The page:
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Second Obama Nominee for TSA Withdraws in Scandal

Retired Major General Robert A. Harding once claimed that he was disabled — by sleep apnea! — to help score his company a $99.7 million Army contract.

by
Annie Jacobsen

Bio

March 30, 2010 - 12:00 am
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Large cracks began to appear in the ice around retired Major General Harding. He admitted to “making mistakes” regarding the overbilling.

Last week, the Senate discovered that the career military officer won a $99.7 million contract in 2008 from the Army on the grounds that Harding Security Associates was a “veteran-owned” and “black-owned” company, and that Harding was a “service disabled vet.” The ailment that Harding claimed made him qualify as “disabled” was sleep apnea. Washington Post reporter Robert O’Harrow broke this story, which many believe shattered the ice around Harding and forced him to withdraw his nomination.

In a statement released by the White House late Friday evening, Harding said:

Distractions caused by my work as a defense contractor would not be good for this administration nor the Department of Homeland Security.

Oddly, the White House had nothing to say about their nominee’s shameful disability claim. Previously, the White House stated that it was unaware that Harding’s company had sent employees as interrogators to Abu Ghraib, but that Harding Security Associates had done nothing wrong in doing so and that Harding’s employees were not involved in the abuse scandal.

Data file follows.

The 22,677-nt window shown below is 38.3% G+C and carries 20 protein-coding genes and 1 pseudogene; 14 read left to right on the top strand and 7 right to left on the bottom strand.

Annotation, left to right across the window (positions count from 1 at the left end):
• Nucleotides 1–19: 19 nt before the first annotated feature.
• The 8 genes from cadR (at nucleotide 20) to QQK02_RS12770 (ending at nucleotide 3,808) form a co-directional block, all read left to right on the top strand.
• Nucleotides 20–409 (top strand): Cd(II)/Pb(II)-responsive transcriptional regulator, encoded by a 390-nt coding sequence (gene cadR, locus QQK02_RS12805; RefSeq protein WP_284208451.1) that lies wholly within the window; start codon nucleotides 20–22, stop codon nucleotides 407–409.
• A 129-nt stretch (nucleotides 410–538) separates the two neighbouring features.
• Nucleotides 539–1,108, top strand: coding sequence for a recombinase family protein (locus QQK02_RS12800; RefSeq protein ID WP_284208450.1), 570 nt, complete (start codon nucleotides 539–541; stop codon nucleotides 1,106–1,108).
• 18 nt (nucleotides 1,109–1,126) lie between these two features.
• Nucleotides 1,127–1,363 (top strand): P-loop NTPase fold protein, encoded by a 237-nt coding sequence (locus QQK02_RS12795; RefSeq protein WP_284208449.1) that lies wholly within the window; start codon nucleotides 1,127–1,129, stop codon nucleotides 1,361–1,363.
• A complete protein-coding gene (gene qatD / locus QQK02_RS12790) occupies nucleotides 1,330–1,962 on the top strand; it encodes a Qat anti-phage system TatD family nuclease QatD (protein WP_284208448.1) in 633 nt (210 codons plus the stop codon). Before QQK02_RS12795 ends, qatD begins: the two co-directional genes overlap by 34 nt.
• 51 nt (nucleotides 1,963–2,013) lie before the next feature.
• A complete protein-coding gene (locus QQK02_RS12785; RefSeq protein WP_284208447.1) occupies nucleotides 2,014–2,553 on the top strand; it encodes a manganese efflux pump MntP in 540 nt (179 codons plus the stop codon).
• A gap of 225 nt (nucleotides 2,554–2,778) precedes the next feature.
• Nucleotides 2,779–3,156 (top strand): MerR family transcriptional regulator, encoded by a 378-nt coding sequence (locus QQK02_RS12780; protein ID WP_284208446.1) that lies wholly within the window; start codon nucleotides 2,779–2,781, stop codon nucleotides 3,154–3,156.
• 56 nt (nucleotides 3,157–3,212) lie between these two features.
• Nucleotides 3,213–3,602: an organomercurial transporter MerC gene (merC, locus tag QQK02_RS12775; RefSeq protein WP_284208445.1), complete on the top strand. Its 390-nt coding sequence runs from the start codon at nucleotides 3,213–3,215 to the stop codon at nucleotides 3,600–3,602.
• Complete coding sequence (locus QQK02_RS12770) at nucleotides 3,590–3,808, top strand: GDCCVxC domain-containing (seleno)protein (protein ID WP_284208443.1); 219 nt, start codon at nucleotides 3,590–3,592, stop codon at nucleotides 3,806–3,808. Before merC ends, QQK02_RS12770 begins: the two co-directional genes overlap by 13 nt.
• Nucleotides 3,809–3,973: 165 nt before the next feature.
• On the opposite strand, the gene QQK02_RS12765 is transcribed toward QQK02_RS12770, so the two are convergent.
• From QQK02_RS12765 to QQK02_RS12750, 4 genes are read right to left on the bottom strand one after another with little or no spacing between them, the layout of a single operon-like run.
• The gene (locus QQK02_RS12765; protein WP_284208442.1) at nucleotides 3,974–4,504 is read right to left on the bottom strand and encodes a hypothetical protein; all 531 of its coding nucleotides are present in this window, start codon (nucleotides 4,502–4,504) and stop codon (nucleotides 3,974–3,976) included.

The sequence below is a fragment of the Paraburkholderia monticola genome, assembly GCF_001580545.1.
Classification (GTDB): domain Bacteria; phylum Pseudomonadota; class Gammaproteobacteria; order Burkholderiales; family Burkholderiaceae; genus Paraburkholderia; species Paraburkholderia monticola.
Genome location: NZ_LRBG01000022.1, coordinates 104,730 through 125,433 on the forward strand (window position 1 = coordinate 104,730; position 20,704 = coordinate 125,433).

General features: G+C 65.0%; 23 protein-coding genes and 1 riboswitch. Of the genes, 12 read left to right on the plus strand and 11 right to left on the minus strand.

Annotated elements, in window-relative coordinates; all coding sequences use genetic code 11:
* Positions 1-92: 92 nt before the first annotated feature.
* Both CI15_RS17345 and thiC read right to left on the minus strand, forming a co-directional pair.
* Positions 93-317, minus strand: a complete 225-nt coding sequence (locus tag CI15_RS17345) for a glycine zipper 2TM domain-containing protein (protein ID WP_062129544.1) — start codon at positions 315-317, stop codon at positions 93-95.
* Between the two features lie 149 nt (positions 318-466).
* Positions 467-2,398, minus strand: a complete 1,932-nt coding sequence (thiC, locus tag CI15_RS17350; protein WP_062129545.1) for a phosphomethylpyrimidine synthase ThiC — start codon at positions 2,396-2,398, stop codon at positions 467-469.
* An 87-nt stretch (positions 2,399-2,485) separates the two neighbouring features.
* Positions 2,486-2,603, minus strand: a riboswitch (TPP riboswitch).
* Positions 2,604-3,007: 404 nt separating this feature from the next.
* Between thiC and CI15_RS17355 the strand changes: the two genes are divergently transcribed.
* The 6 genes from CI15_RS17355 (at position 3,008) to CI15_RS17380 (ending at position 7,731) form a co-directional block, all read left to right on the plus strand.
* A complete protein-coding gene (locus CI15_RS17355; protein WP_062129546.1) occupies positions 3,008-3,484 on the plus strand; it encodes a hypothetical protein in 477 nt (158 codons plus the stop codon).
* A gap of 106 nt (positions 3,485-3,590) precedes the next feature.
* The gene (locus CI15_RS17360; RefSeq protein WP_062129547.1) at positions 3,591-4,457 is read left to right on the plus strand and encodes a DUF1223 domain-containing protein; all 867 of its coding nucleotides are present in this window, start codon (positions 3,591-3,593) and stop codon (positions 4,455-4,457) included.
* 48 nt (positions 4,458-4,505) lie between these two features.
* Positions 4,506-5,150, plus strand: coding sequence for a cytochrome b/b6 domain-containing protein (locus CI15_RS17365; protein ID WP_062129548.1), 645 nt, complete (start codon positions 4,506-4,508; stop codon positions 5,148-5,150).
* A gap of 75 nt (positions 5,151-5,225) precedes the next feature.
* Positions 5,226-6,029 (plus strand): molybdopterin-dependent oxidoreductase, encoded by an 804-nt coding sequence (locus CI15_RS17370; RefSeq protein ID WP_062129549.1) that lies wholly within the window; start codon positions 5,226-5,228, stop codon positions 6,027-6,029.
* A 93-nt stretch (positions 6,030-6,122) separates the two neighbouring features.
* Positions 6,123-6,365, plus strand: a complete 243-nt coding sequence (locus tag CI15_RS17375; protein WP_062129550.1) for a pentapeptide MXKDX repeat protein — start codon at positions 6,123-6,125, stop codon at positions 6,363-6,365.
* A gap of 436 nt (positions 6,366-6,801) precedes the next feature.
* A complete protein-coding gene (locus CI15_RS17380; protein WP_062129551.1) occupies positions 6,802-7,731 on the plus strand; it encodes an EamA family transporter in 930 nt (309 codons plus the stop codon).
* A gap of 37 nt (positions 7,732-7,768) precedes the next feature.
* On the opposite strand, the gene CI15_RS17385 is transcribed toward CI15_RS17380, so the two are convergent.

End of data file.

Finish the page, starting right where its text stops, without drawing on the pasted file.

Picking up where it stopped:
The president’s spokesman, Nicholas Shapiro, now only said:

The president is disappointed in this outcome.

What outcome is Obama disappointed in? The questionable business practices of his nominee, or the abilities of his own vetting team?

In January, President Obama’s first TSA nominee, Erroll Southers, withdrew his nomination after it was revealed Southers had used a federal criminal database to access private information about his ex-wife’s boyfriend when he worked for the FBI.

The TSA remains without a leader for the foreseeable future, and one does not need to suffer from sleep apnea to toss and turn over this.

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Annie Jacobsen writes the "Backstory" blog (http://latimesblogs.latimes.com/back-story/) for the Los Angeles Times Magazine.
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